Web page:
|Publication number||US7538778 B2|
|Application number||US 11/078,676|
|Publication date||May 26, 2009|
|Filing date||Mar 10, 2005|
|Priority date||Nov 15, 2000|
|Also published as||CA2395449A1, CA2395449C, EP1334469A2, EP1334469A4, US6567099, US6933951, US7034846, US7253820, US20030197707, US20050030314, US20050041037, US20050162441, WO2002041251A2, WO2002041251A3|
|Publication number||078676, 11078676, US 7538778 B2, US 7538778B2, US-B2-7538778, US7538778 B2, US7538778B2|
|Inventors||Thomas P. Dawson|
|Original Assignee||Sony Corporation, Sony Electronics, Inc.|
|Export Citation||BiBTeX, EndNote, RefMan|
|Patent Citations (11), Classifications (17), Legal Events (4)|
|External Links: USPTO, USPTO Assignment, Espacenet|
The present application is a Continuation, and claims priority under 35 U.S.C. § 120, of U.S. patent application Ser. No. 10/441,630, filed May 19, 2003, now U.S. Pat. No. 6,933,951 which application is a Continuation-In-Part and claims priority under 35 U.S.C. § 120 of U.S. patent application Ser. No. 09/713,070, filed Nov. 15, 2000, which is now U.S. Pat. No. 6,567,099, issued May 20, 2003 to Thomas P. Dawson, entitled “Method and System for Dynamically Allocating a Frame Buffer for Efficient Anti-Aliasing.”
The present invention relates to the field of anti-aliasing at the edges of an electronically displayed object. More particularly, the present invention relates to a method and system for dynamically allocating memory in a frame buffer to provide for additional memory to store higher resolution pixel data at the edge of an electronically displayed object to provide efficient anti-aliasing.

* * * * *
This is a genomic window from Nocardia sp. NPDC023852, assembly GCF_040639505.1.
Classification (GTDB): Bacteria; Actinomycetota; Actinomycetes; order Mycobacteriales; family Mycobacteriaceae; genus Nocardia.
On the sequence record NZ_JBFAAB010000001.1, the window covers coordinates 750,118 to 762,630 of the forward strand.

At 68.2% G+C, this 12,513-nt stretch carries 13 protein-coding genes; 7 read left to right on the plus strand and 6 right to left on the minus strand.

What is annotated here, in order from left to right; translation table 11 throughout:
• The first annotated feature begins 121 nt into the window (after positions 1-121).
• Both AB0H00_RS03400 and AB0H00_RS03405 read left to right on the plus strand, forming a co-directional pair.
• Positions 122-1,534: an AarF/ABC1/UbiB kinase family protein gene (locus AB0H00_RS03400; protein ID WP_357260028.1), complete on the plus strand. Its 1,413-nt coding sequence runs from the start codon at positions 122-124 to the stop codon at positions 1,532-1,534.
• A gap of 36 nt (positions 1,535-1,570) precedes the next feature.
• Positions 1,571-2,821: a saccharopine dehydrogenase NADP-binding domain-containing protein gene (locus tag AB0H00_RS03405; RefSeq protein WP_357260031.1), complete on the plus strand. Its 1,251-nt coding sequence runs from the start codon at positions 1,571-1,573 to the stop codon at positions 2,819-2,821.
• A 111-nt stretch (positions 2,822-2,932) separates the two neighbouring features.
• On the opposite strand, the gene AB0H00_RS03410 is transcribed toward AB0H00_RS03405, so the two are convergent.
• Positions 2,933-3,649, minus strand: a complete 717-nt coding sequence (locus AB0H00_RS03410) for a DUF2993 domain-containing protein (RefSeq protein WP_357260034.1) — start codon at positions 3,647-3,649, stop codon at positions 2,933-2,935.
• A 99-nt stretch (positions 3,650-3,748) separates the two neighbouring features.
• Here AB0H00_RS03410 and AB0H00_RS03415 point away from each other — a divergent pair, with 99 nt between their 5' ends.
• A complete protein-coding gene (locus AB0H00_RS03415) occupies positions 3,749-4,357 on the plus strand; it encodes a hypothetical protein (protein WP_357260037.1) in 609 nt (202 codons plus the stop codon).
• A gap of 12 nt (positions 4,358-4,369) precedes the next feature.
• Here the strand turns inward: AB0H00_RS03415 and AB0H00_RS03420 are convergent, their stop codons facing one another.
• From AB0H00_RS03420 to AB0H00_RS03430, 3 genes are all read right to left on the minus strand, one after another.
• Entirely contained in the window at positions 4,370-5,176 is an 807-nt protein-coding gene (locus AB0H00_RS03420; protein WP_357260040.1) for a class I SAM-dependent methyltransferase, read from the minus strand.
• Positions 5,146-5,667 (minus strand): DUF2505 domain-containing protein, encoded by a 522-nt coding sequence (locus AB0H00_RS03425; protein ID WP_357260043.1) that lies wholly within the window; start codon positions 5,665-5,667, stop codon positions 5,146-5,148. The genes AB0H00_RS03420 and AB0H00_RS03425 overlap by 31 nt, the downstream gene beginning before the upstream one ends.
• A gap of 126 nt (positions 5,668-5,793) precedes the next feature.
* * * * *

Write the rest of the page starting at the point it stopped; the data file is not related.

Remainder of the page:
Electronic display devices, such as computer monitors and television sets, display images, objects and scenes, which are made up of a large number of pixels. Pixels are rectangular dots arranged in an array on the screen of the display monitor. In a color display, each pixel is defined by a particular color. The color of the pixel is usually specified as a color triplet, i.e. three numbers representing a red, green and blue component of the pixel's color. When properly arranged and viewed as a whole, the pixels form the image, object or scene being displayed. A printed image may also be formed of pixels.
Because pixels have a rectangular shape, it can be difficult to represent a diagonal or curved edge of an object without giving that edge a stair-stepped or jagged appearance. Anti-aliasing is term that describes a variety of techniques which are used to smooth the appearance of a diagonal or curved edge which must be rendered on a print medium or on an electronic display using rectangular pixels.